Integrating Staff Wellness into Agency Culture: A Win, Win, Win

According to, 78 percent of Americans describe their jobs as stressful. In discussing this with colleagues, the feeling was that this figure was a bit high. However, as we moved on to discuss an informal contest of who had the most webinars to watch for the week, it was quickly apparent that this figure may not be high enough, particularly within the behavioral health sector. We are so focused on providing quality care, learning new initiatives, implementing needed changes in our organizations, forming partnerships, and understanding regulations that we lose focus on keeping a healthy body and mind for ourselves and for our overall staff. This article will address some of the reasons why an organization should implement an employee wellness initiative and will highlight some steps that have been taken at Putnam Family and Community Services.

There is significant research available on the internet that clearly shows decreases in medical costs for corporations that have a wellness program. As per, medical costs fall by about $3.27 for every dollar spent on wellness programs. Within PFCS as well as other non-profits, each year is a struggle to re-negotiate rates for health insurance and while there are many factors that impact the negotiation, a decrease in employees’ medical costs can improve a bargaining stance. Of course, reduced medical costs can also equate to less use of sick time/absenteeism.

Following the “golden thread,” a healthier body and less sick time leads to increased productivity. Taking it one step further, increased productivity leads to feelings of accomplishments and enhanced worker engagement. Aside from wanting the population to be healthier in both mind and body, the ultimate goal of business wellness programs is to cultivate a workforce who is passionate about their work and who can help the agency grow and become better. It is an engaged workforce, both administrative and direct care, which promotes innovation and creativity to achieve the desired outcomes.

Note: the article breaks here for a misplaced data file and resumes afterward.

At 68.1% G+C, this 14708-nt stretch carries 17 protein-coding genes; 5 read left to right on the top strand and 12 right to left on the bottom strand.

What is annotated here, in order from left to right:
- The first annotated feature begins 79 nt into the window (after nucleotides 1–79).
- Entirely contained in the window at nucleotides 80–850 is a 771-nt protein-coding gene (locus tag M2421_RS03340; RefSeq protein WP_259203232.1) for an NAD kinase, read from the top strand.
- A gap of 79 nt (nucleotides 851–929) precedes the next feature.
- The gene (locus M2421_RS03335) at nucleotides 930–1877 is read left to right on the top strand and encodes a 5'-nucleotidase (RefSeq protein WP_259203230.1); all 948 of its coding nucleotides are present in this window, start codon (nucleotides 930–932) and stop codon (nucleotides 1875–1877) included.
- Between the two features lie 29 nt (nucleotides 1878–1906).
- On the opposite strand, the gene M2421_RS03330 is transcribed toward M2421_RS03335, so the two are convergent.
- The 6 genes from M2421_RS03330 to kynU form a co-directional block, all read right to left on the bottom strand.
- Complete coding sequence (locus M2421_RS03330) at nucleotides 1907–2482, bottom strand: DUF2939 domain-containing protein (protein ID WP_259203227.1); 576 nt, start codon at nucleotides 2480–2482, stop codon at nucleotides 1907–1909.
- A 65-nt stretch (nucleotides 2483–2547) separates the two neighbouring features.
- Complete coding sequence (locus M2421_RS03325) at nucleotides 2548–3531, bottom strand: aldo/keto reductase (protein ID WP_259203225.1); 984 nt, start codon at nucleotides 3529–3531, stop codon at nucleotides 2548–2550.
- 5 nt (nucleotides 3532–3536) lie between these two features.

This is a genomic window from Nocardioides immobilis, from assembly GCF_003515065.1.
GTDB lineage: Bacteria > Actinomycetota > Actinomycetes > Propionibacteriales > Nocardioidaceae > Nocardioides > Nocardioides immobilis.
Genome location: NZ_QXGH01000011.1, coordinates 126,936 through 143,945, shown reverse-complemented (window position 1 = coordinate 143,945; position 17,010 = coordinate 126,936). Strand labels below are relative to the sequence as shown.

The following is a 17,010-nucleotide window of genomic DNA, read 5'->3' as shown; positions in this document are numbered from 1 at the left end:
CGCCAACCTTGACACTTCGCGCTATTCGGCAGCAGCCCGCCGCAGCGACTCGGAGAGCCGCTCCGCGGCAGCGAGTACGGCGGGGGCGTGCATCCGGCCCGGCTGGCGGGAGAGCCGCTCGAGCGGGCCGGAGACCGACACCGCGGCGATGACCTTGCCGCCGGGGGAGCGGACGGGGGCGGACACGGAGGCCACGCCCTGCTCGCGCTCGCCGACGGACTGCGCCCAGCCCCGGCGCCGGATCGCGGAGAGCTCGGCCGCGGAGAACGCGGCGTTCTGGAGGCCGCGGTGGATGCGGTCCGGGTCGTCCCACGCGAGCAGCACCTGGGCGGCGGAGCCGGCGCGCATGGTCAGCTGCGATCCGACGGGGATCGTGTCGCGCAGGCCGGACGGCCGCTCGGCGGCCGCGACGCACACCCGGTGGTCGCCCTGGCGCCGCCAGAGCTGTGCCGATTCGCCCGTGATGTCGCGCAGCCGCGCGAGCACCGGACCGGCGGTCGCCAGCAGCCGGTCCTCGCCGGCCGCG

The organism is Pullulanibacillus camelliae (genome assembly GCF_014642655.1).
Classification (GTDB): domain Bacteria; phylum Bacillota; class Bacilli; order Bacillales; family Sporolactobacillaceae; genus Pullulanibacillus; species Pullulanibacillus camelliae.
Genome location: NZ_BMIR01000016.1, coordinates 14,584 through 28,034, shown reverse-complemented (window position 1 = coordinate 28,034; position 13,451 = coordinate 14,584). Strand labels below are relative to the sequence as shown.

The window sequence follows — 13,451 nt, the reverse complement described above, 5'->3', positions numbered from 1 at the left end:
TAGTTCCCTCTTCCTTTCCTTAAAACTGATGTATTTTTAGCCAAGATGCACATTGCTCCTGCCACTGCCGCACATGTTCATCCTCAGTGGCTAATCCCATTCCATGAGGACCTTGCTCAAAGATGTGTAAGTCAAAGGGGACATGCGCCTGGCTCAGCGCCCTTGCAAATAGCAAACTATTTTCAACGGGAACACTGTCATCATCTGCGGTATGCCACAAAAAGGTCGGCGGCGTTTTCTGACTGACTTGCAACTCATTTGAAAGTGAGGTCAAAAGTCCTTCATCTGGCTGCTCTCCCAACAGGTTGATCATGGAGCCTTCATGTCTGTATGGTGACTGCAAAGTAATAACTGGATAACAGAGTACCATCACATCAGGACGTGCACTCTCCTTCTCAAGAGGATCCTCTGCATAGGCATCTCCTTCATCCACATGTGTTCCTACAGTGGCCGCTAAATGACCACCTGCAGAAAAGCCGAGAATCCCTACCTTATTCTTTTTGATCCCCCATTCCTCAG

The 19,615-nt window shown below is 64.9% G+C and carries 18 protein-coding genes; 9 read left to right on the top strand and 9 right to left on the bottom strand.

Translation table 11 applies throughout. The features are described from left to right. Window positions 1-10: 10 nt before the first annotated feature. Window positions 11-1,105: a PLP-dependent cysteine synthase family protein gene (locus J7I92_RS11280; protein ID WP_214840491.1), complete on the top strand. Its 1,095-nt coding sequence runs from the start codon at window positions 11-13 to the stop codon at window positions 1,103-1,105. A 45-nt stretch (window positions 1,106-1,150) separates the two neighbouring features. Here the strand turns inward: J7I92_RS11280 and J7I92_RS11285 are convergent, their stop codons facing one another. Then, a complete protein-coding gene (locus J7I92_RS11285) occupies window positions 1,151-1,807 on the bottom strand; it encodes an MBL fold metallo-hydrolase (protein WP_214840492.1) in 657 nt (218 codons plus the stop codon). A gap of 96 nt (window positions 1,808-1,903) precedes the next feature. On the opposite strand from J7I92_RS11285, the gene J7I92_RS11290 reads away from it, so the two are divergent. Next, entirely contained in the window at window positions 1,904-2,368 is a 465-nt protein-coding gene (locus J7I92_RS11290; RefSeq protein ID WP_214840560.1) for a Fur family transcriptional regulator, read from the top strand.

It is clear that having a wellness program for employees is an essential function of any business operation. The challenge within PFCS and for most non-profits is how to do this when both time and money are scarce. Over the past 2 years, PFCS has chosen to target wellness initiatives on increasing the employee’s sense of belonging within the agency. A wellness committee was formed from volunteers throughout the entire agency. The members of this committee, which includes the Human Resource Director, researched and introduced a number of health initiatives designed to promote lifestyle changes as well as fostering some friendly competition. The first was a 55-day challenge that had components relating to diet, exercise, water intake, and taking vitamins/health supplements. Twenty percent of the staff at PFCS signed up for this challenge. Each day, the participants added up the total number of points they earned and entered the scores onto a group log. There was also a poster board next to the log in the staff lounge so that the participants could support one another and share tips. Overall, the group as a whole lost over 30lbs and many report sustaining significant life changes such giving up candy and drinking more water.

Another challenge that was distributed to staff focused on fitness and exercise. Though there are some exceptions, a large percentage of the staff at PFCS have jobs that do not require any physical activity. The thirty-day fitness challenge was comprised of daily exercises that were done in individual offices or empty conference rooms. For example, one day the exercise was twenty wall pushups and two minutes of arm circles.

All in all, each daily routine could be done in ten minutes but those ten minutes of activity can impact the rest of the day in terms of alertness and motivation. Once again, about 20 percent of the staff signed up for this challenge and supported each other throughout the weeks. When the 30-day fitness challenge ended, a meditation challenge was distributed to give the calming of our minds equal attention.

These challenges certainly raised the staff’s awareness of the importance of self-care but they also began to impact the overall culture of the agency. The staff room is typically filled with cakes, donuts and cookies, but now fresh fruit and garden fresh vegetables are also being left for staff to help themselves. The Wellness Committee sends out articles on stress management and self-care, particularly around the holidays. Recently, a staff member, who is a certified Yoga instructor, offered a free introductory class. Another staff member was able to get her local gym to offer a free fitness class to PFCS employees. All of these things, whether utilized by staff or not, pave the way to keep wellness on the agenda.

It has always been true in Health and Behavioral Health Care but particularly now as there is so much change, that our jobs have many challenges, stressors and traumas. In order to meet the challenges, agencies, regardless of size and resources, can implement multiple strategies to address practitioner, management, and organizational wellness. It takes time to implement but no steps are too small.

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